25 years ago…15 years ago…even 3 years ago, our approach to a theme park vacation resembled a battle plan. We (whether there were 2, 3, 4, or 5 of us) were at the park gate by opening and we pushed ourselves all day. Our goal: to maximize time for rides, shows, and sometimes even parades until it was time to leave, often after the fireworks. Then I would usually carry whoever had fallen asleep from the shuttle bus back to our room. Sounds relaxing? Of course not. Even though we had a GREAT time, afterwards we needed a vacation to recover from our vacation.
Checking out the map
Now the kids are 18, 15, and 11. And I’ve been making a conscious effort to slow down, to appreciate more & chase less. So when Mrs. DadKnowsBetter was invited to attend this year’s Disney Social Media Moms Conference at Disneyland, it was an opportunity we couldn’t pass up. The conference was set up to include a mix of participant activities, family activities, and free time. Our plan: Mrs. DKB would focus on all of the conference activities, and we would all be together for the family activities and for free time in the parks. While she was conferencing, I would manage the herd.
We still got to the gates more or less at opening each morning. But with 4 days to visit 2 parks, we tried a slower, more comfortable pace. For the first time ever, we even went to the room one afternoon for re-charge time before heading back to the park for the evening.
I am in no rush for my kids to get older–something upon which I am reflecting quite a lot with only a few months before our oldest heads off to college later this year–but that does not mean I can’t appreciate how much easier this trip to Disney was compared to travelling with younger kids. Maybe the kids aren’t the only ones who are growing up….
Note: I did not receive any compensation or consideration related to any part of this post. Mrs. DKB paid the standard registration fees to participate in the DisneySMMoms Conference; the rest of us accompanied her to Disneyland from April 10-14, 2014 at our own expense.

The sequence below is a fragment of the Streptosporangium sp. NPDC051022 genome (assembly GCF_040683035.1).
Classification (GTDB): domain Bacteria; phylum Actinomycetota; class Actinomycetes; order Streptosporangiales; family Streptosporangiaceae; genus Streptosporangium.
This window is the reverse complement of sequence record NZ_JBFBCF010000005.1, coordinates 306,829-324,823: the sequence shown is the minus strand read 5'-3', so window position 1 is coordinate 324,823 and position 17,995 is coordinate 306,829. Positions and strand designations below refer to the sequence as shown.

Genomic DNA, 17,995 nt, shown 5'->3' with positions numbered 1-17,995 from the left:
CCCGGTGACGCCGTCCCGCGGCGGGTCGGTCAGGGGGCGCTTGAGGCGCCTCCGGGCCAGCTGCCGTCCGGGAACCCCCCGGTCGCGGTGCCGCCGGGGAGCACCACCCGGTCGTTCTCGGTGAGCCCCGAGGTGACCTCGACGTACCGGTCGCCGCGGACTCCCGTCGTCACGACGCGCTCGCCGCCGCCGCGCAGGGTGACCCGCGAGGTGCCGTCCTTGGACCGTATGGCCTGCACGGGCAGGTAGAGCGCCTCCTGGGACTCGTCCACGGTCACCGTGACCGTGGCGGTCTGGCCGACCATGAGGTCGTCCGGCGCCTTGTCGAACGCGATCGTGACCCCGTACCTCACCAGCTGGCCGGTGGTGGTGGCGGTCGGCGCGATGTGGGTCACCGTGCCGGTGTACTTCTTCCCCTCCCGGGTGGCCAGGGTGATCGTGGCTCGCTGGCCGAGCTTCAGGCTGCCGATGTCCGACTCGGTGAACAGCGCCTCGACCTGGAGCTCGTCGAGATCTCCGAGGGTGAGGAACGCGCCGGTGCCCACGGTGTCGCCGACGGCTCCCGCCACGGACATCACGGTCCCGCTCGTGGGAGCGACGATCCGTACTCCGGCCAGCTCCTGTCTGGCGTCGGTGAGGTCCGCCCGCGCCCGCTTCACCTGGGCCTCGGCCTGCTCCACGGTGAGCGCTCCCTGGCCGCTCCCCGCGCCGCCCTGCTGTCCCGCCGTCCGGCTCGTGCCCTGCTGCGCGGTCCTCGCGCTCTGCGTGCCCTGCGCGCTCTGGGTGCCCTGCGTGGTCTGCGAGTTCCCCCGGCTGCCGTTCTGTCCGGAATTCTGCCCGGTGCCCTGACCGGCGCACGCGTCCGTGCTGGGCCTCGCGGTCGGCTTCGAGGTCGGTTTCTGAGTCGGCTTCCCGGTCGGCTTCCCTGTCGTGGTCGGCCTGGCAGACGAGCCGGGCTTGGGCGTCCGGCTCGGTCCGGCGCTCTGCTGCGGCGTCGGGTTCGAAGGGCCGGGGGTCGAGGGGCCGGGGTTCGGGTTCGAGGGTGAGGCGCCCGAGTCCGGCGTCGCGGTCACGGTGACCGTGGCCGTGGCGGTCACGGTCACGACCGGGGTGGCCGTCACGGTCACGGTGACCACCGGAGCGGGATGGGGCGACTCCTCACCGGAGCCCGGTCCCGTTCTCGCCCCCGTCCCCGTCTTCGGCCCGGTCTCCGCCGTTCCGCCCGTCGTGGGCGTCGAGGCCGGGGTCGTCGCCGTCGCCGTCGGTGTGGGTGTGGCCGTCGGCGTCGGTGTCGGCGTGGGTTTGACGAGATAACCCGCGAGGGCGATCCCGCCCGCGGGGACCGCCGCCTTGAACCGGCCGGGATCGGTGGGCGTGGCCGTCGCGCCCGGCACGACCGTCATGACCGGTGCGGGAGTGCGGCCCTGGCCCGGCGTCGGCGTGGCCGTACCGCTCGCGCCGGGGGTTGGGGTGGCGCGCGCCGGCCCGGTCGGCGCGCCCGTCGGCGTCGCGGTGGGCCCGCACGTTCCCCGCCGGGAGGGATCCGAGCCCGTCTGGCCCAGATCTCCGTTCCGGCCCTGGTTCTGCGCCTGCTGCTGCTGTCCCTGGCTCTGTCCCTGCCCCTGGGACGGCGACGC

Photo credit: Turidoth / Foter / CC BY-SA
I don’t actually play the cello. I’ve never had a lesson. I have experimented with the bow once or twice, but that’s it. The piano is actually my just-slightly-less-portable instrument. (Our county’s school buses do not allow large instruments due to space and safety, so pardon the attempted humor. We view Mr. Cello as a 6th member of the family.)
Now, my son? HE plays the cello. In my dad-opinion he plays pretty well, and he says he enjoys it. And, to be clear, I 100% enjoy listening to him practice. He has plenty to learn, but a little of the boy’s cello brings a bit of peace to my day.
Our problem is the classic parent-child instrument practice grappling along the lines of “It’s time to practice!” leading to “In a little while” or “Just 20 minutes, right?” or “We had strings in school today, so I don’t need to” or……
So tonight I brought the boy to an important crossroad: It’s up to you. You start middle school next year, and it’s time for you to decide whether you want to play the cello or stop the cello; there’s no more saying ‘Yes I do!’ but showing ‘I want to get good but I’m not all that interested in doing what it takes to get there.’
He doesn’t need to TELL me what he wants to do. He’ll show me. And either way, it’s OK. Mr. Cello is now a hassle-free topic. And that brings a little more peace.
Living in Maryland, in a typical year we have 2 or 3 days when our local schools are closed due to snow. In rare, disappointing years, we have none. But every few years the snow days just keep coming. This has been one of those years! (Note my exceedingly rare use of an exclamation point…..)
Personally, both as an educator and as a dad, I welcome the snow days…at least until we use up the number allowed for in the school calendar and face sacrificing 80 degree June days to make up the time. Sleeping a little later than usual. Slowing down a little for a day or two without homework, practices, or other evening activities. Getting outside to build snowmen or sled. All of these strike me as a healthy change of pace for my students, for my own children, and even for Mrs. DKB and myself.
This year the timing of one storm was perfect, giving us two days at home during the Winter Olympics, and my 10 year old and I were inspired to create our own skeleton-ish experience. [Apologies for the rotation of the video. I'm looking at this as a learning experience.]
I will miss these days now and then later in the year. Not necessarily on one of those 80 degree days, but certainly at other times. Good times.